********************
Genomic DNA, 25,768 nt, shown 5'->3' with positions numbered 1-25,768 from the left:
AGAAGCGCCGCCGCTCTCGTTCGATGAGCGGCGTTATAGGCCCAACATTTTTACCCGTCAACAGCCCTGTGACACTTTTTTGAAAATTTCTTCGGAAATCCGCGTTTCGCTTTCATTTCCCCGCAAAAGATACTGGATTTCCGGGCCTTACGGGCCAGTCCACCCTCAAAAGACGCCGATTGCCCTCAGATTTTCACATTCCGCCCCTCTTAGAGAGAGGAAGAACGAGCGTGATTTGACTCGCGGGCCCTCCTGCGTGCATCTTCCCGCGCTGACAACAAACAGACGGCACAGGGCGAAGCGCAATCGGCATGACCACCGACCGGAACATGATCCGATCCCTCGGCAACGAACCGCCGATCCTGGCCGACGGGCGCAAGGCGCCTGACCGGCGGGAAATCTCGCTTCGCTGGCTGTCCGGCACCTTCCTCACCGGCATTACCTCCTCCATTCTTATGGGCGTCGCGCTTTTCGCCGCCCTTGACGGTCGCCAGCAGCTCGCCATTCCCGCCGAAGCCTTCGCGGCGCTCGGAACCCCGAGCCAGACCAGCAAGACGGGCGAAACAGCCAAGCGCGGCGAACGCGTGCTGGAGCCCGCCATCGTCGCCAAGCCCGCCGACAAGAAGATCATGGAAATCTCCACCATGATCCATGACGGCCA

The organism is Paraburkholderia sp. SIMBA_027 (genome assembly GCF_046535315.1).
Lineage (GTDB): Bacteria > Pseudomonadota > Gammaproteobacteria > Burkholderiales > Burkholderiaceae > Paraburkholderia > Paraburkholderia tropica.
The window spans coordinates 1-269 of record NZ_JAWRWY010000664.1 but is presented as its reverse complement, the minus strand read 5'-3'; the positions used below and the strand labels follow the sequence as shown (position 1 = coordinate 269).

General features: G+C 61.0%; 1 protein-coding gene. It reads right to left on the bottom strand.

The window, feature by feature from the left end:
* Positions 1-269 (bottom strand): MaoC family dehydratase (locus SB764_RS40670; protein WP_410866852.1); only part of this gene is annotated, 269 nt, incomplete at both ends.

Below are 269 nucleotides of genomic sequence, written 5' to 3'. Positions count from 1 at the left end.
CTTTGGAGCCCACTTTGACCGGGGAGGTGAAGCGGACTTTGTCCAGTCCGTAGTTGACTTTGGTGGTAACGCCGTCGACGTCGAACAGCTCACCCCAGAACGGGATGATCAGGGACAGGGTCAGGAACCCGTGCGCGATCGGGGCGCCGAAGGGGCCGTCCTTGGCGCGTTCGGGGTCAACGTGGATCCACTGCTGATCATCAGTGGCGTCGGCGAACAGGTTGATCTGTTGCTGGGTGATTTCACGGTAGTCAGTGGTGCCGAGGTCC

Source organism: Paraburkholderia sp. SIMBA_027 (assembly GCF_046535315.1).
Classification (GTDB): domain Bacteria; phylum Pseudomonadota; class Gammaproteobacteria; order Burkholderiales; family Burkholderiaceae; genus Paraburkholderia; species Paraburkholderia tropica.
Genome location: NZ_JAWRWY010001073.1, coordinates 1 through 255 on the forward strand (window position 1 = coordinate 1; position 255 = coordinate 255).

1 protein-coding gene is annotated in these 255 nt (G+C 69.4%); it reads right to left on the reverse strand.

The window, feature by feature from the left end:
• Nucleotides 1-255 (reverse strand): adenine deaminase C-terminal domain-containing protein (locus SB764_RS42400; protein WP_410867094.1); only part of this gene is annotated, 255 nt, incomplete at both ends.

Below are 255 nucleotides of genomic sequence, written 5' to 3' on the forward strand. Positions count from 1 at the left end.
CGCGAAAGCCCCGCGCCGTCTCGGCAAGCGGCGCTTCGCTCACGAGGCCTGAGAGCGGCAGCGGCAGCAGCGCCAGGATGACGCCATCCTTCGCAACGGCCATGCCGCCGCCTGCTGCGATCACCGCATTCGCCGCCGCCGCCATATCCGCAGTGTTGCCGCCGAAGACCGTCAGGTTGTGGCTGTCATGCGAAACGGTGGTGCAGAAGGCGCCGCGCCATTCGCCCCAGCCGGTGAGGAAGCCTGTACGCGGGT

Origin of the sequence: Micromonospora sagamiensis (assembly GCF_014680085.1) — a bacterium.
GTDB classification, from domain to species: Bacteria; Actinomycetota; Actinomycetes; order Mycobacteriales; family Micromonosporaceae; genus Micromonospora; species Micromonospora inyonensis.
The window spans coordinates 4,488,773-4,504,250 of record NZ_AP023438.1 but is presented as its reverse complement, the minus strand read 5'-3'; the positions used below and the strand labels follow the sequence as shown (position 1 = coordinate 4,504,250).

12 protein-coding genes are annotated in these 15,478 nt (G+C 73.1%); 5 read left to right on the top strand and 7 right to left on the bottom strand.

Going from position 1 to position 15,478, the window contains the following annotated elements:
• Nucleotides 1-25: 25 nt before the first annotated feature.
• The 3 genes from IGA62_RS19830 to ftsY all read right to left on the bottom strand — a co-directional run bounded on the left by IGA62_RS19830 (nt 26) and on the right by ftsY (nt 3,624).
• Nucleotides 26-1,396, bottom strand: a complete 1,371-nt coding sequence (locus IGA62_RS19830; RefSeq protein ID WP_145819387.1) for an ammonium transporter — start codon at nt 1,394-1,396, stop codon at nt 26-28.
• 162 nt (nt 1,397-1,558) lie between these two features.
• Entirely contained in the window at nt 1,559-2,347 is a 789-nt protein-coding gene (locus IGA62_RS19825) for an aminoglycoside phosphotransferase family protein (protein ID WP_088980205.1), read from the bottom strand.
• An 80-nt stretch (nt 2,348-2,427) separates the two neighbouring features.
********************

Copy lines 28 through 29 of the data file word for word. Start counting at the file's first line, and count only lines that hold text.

• Entirely contained in the window at nt 1,559-2,347 is a 789-nt protein-coding gene (locus IGA62_RS19825) for an aminoglycoside phosphotransferase family protein (protein ID WP_088980205.1), read from the bottom strand.
• An 80-nt stretch (nt 2,348-2,427) separates the two neighbouring features.